Surely the most unique aspect of Chinese footwear is the tradition of binding women’s feet. This ancient Chinese practice deserves specific analysis. Foot deformation was invented in an aristocratic milieu. According to a Chinese historian, in 1100 BC, the Empress Ta Ki had clubfoot. She convinced her husband to order the compulsory compression of all little girls’ feet so that they would resemble those of their sovereign, who had become the standard for beauty and elegance.
Five hundred years before Christ, during the era of Confucius (555 BC-479 BC), the beauty of small feet was already being praised as proof of a wellborn status, whereas large feet were synonymous with low birth. Other sources attribute the invention of foot binding to the courtesan Pan Fei, a favorite of Emperor Xiao Bao Kuan (ruled 499-501). Reality was nothing of the sort, although we do owe the expression “golden lotus” to this Emperor.
One day, while Pan Fei was dancing over a floor inlaid with gold lotus flowers for the enjoyment of her imperial lover, the ruler cried out in astonishment: “Look, a golden lotus springs up from her every step!” This metaphor has since come to stand for small Chinese feet.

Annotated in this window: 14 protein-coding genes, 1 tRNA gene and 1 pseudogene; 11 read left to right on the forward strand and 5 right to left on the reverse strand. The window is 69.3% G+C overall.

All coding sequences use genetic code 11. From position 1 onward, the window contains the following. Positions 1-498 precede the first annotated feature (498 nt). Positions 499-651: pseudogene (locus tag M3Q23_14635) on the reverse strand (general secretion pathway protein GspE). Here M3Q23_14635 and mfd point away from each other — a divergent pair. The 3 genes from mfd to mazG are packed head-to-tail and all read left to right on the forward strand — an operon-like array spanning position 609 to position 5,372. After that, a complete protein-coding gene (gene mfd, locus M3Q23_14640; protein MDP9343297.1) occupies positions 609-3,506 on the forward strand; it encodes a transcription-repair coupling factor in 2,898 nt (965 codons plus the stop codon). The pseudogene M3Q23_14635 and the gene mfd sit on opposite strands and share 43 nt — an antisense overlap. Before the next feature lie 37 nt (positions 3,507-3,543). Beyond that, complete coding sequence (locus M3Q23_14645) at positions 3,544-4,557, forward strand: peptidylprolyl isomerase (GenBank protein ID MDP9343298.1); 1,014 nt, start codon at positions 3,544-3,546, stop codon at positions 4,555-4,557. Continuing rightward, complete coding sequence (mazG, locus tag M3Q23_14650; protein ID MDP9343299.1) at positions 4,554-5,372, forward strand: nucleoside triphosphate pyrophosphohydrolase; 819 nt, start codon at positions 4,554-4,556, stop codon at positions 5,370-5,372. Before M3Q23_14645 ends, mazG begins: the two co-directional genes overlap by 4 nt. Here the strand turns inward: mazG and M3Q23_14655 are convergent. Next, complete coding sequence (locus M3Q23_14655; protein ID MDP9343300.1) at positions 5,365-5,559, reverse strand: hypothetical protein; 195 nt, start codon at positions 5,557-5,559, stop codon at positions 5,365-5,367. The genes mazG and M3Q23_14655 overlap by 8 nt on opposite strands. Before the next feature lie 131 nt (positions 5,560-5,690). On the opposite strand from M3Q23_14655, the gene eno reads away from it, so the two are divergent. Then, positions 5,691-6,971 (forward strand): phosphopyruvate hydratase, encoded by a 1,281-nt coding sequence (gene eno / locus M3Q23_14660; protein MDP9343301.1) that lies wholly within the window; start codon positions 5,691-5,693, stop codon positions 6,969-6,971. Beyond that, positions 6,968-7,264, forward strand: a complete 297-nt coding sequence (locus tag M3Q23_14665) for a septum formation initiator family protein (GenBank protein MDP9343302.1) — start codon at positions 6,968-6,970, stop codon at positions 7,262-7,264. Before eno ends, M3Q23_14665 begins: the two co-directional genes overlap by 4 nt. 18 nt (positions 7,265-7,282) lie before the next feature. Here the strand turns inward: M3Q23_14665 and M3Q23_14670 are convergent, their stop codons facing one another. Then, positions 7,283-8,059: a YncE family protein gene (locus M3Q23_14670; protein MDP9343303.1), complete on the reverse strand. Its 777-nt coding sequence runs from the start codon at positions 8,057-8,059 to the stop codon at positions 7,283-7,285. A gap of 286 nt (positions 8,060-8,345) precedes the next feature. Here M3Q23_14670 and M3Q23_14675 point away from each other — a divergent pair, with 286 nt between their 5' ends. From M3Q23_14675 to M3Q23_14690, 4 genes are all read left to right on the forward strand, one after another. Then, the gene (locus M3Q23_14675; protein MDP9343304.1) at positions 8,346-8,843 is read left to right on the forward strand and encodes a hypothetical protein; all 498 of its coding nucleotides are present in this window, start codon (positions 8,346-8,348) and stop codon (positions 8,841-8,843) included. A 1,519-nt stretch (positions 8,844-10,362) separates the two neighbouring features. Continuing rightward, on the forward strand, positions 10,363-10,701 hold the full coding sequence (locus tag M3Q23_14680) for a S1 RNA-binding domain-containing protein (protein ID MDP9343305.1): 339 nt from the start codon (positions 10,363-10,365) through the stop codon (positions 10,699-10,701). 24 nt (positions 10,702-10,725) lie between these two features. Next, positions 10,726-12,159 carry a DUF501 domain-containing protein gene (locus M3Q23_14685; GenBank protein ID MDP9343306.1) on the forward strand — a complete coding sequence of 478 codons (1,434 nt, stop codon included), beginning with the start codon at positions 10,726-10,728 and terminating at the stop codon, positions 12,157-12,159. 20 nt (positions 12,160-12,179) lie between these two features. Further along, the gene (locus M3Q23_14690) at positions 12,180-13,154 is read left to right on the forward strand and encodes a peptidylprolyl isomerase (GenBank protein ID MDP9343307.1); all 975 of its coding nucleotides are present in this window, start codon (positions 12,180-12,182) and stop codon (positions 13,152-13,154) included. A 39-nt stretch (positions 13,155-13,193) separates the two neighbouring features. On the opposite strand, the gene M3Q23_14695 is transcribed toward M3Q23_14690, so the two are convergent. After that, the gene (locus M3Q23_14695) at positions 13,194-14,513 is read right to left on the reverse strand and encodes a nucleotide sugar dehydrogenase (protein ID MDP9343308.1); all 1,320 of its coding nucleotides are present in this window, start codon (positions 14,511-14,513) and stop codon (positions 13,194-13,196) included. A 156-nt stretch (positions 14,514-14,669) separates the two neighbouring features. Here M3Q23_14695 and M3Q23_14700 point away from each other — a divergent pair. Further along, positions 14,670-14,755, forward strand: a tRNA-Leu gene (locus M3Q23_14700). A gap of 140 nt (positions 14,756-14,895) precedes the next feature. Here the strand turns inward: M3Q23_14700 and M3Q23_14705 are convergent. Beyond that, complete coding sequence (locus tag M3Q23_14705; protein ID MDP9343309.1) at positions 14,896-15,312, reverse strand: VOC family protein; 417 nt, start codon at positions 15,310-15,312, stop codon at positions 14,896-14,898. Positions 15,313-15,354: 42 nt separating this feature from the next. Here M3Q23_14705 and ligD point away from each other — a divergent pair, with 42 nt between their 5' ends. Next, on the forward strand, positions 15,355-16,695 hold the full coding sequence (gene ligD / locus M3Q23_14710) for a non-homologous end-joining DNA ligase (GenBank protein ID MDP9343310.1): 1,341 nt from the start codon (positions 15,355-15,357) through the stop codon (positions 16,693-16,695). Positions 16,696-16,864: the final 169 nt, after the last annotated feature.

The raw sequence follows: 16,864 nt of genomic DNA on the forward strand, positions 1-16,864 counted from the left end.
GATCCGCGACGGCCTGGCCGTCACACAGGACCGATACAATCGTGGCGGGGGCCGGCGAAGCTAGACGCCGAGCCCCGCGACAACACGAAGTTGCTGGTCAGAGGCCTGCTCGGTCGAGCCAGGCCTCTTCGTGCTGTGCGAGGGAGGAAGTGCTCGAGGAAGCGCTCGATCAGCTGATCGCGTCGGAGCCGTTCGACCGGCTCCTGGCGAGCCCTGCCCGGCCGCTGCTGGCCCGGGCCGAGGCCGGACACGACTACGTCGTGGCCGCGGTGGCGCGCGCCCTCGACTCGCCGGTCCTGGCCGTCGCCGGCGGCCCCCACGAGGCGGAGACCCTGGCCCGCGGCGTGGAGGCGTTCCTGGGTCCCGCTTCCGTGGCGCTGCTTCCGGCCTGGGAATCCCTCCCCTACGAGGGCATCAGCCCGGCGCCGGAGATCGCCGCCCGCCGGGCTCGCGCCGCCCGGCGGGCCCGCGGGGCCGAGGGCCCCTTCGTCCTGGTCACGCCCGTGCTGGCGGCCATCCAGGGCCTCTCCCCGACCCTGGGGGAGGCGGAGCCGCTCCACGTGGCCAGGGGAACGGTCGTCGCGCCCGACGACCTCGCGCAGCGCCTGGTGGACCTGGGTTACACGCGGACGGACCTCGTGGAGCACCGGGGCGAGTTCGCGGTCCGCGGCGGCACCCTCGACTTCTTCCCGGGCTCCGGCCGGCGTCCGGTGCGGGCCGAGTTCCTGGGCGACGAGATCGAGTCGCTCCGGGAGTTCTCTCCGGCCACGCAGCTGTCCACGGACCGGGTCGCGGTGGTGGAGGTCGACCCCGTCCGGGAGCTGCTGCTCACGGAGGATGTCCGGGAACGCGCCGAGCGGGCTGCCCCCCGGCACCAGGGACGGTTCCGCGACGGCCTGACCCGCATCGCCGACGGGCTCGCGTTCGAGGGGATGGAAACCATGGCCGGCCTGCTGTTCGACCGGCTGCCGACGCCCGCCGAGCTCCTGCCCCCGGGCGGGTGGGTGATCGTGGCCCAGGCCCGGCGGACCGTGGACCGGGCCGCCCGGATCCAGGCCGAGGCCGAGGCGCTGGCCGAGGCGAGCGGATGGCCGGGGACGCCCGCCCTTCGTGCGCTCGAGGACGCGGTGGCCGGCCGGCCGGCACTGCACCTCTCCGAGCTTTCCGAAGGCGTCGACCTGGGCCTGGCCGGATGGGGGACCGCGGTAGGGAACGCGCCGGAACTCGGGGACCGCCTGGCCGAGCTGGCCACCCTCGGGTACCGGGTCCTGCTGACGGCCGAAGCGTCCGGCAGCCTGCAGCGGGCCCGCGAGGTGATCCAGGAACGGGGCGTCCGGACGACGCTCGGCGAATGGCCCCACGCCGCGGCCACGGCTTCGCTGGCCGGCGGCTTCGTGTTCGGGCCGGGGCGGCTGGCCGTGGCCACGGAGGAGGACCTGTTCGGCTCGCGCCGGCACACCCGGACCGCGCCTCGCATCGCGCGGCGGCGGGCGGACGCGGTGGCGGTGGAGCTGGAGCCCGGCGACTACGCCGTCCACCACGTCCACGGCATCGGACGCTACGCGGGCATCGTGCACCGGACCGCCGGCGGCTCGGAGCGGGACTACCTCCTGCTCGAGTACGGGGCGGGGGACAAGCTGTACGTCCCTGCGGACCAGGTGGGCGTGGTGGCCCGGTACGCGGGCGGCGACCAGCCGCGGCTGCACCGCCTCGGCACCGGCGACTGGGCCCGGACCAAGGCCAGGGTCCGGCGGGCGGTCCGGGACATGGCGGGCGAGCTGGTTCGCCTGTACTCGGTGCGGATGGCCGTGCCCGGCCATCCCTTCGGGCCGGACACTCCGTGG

The traditional shoe of the Indians of North America was the moccasin. Moccasins were made out of either one or two pieces of animal skin with a sole attached. The preparation of the skins, tanning, and fabrication of the moccasin was women’s work. Indian women used the skins of buffalo, bighorn sheep, deer, and elk. Buffalo brains were used in the tanning process. Buffalo hides were used to make tepees and the tops and soles of moccasins. Men, women, and children wore identical moccasins.
Spanish explorers at the end of the 15th-century introduced glass beads to America; the blue variety came from Venice. Trappers used beads as money and a bead trade with the Europeans began in the 17th-century. Plains Indians gradually abandoned porcupine quill embroidery at different periods depending on the tribe. Indians first used beads around 1840. Their limited colours restricted ornamentation to simple geometric patterns…